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The woman browsed through a table of scattered postcards on sale at Cosmic Aeroplane Bookstore Tuesday afternoon.

Up above, 1920s music spilled from the speakers. Below, her 11-month-old boy yanked books, one by one, off the bottom shelf. Out in front, the sign said the sale "is the end.""I hate to see this place go," said the woman.

But as of Wednesday evening, Cosmic Aeroplane, 258 E. 100 South, Salt Lake City's most famous "alternative" bookstore, will be no more. Out of business. Finito. Another refrain of independent bookstore blues.

Owner Bruce Roberts didn't want to talk about it with the Deseret News but did offer a quip from one of the former owners: "We're no different than the Titanic. It just took us longer to sink."

Unlike with the Titanic, though, the cause of Cosmic Aeroplane's unfortunate fate isn't as readily apparent.

Was it because of bad business practices? Profound changes in society? Too much competition? A combination of the above? Or something else?

Whatever the cause, the slow death has been painful for Aeroplane passengers.

Carolyn Person, a 10-year customer thumbing through a hardback on sale for 50 cents, said she was "very sad" to see the bookstore's closing.

"This place has been an environment of visual satisfaction and literary delight," she said, searching for just the right words. "One of my happiest Christmases was when my brother and sister-in-law gave me a $50 gift certificate to the Cosmic Aeroplane . . .

"And the people - I've met the strangest and most wonderful people here." Like the time she got a free fortune-telling from a psychic she encountered in used books.Indeed, Cosmic Aeroplane, a subversive-looking store in a conservative community, has always been a melting pot of "strange and wonderful" people. Hippies. Anti-establishment types. Poets. Disenchanted students. Anti-war protesters. Conscientious objectors. Gay-rights activists. Marxists. Liberals. Environmentalists. Feminists. Free spirits.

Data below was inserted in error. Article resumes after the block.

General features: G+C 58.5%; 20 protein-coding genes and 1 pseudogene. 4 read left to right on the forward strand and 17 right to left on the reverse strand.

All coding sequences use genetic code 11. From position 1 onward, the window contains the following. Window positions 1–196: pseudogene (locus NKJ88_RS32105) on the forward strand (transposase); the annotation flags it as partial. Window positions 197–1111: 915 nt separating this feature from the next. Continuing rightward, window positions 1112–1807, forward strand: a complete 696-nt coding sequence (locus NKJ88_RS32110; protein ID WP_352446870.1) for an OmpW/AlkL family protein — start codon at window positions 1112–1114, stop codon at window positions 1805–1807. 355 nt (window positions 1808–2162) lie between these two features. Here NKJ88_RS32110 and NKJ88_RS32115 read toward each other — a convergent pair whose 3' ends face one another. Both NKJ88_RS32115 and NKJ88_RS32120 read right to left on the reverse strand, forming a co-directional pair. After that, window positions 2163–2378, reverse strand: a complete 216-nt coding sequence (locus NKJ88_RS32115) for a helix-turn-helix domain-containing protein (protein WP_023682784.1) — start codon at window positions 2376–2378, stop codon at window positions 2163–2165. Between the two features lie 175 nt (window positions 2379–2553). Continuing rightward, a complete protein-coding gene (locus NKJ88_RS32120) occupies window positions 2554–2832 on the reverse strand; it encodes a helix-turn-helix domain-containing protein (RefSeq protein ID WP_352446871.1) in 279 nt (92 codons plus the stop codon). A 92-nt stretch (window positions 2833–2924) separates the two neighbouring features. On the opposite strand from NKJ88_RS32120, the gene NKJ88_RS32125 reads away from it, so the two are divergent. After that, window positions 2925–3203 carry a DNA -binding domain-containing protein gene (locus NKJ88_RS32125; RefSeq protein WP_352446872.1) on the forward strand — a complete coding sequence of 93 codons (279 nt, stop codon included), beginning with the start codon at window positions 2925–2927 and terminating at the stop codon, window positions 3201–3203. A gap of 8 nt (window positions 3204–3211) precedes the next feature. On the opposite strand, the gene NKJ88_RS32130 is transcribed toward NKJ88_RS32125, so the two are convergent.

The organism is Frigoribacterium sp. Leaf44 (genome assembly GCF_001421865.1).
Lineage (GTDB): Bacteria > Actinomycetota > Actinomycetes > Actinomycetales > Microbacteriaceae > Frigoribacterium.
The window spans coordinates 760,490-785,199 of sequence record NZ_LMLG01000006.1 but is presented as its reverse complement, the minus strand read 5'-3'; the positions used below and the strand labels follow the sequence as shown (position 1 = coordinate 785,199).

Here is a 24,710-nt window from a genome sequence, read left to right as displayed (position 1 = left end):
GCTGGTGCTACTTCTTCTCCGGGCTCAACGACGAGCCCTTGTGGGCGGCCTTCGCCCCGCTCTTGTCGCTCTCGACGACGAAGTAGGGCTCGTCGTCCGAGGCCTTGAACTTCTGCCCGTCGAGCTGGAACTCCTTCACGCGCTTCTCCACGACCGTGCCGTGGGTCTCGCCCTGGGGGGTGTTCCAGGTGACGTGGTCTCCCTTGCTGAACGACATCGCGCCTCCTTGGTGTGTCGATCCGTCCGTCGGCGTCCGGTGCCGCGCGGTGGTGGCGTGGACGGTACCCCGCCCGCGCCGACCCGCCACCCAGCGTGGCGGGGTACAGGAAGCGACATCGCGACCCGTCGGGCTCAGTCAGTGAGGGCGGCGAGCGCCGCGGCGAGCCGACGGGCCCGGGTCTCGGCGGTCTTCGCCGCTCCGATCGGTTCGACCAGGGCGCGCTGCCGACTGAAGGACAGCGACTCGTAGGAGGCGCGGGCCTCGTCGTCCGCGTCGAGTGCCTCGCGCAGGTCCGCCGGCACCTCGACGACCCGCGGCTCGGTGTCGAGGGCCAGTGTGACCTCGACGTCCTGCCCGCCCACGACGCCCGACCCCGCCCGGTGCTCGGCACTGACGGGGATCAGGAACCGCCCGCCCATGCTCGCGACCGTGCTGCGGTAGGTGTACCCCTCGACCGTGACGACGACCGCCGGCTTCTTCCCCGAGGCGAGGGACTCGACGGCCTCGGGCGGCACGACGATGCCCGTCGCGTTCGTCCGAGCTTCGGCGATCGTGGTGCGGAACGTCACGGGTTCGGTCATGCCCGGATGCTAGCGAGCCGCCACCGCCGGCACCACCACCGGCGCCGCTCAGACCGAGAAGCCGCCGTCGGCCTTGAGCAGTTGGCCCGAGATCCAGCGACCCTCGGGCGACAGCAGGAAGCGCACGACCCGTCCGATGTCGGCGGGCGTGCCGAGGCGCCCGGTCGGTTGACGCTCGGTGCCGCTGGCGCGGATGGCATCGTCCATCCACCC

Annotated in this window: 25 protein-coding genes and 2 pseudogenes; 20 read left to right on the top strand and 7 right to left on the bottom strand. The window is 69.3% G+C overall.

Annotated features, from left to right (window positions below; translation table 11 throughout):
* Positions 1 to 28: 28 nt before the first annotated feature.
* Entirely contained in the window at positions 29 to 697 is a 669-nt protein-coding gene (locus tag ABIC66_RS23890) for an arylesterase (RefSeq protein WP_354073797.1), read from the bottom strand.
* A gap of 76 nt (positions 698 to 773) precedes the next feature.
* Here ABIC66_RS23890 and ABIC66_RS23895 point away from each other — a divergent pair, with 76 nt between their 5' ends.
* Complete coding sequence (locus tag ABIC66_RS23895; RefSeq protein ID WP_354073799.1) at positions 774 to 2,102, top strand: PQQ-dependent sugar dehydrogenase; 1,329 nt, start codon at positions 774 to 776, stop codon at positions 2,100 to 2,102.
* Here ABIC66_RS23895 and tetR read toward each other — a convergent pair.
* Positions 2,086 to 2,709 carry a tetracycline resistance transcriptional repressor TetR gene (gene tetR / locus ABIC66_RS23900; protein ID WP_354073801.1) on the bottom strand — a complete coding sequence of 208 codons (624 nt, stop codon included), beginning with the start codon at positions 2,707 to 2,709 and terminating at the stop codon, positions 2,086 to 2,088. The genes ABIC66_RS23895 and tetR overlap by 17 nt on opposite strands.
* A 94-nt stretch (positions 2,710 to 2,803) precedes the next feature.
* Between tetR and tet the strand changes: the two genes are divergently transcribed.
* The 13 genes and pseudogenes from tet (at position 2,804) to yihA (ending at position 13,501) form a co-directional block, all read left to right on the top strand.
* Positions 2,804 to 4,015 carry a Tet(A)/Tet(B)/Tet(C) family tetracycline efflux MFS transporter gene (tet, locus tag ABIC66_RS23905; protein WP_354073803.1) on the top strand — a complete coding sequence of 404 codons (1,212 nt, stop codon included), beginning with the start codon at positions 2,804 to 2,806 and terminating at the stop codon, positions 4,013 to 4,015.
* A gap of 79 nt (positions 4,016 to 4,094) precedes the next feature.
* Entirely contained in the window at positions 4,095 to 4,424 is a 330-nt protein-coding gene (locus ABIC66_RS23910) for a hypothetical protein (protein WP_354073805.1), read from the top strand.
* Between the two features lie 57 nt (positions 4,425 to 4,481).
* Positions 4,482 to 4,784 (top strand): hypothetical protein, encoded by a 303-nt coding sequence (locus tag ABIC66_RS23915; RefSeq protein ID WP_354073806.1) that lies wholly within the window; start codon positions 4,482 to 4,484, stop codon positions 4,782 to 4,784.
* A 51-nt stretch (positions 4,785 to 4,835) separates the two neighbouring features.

Basically, said former employee Jose Knighton, if you were counterculture or on the cutting edge of social reform, you found intellectual shelter at Cosmic Aeroplane.

"It was a haven for liberalism," said Knighton, who helped navigate the Aeroplane from 1977 to 1989.

The haven had humble beginnings, in a decrepit building across from the Union Pacific Building. That's where, in 1967, Stephen Jones, a University of Utah dropout from Nantucket, N.Y., started a small underground business he dubbed Cosmic Aeroplane, a name that is supposed to suggest adventure and travel in the mind. The store was primarily a "head shop" and "draft counseling center" that also sold books.

Jones eventually moved to two other locations before settling in at 258 E. 100 South, where in the mid-1970s, the business took off with the introduction of two new partners, Roberts and Ken Sanders, whose capital and expertise helped the store exceed $1 million in sales one year.

At one time, the store boasted the best science fiction selection in Utah, the only metaphysics section, the best place to find folk and alternative music and the best outlet for the best poetry.

Its strength also lay in political science and history books. "We sold everything from Hunter Thompson to the writings of Chairman Mao," Knighton said.

But in the 1980s, Roberts ventured out on his own, using profits to buy out his two partners and start a bookstore in St. George, which ended in failure.

As a result, the Aeroplane's inventory decreased, forcing customers to flee to Cosmic competitors, some of whom were former employees like Knighton, who owns his own bookstore now in Moab.

"The books were disappearing. . . . We ran out of `The Monkey Wrench Gang,' " said Knighton of the late Edward Abbey's classic environmental novel. "We should have never run out of that book."

Knighton, however, believes the Aeroplane's problems are more fundamental than bad business.

"The demise of the counterculture took the heart out of the bookstore. Everybody's turning into yuppies and their kids are growing up to be Republicans."

Is Knighton sad to see the Aeroplane go?

"Yeah, just like I would be sad to see someone bulldoze the Statue of Liberty. But we evolve," he said, waxing philosophic. "Nothing lasts forever."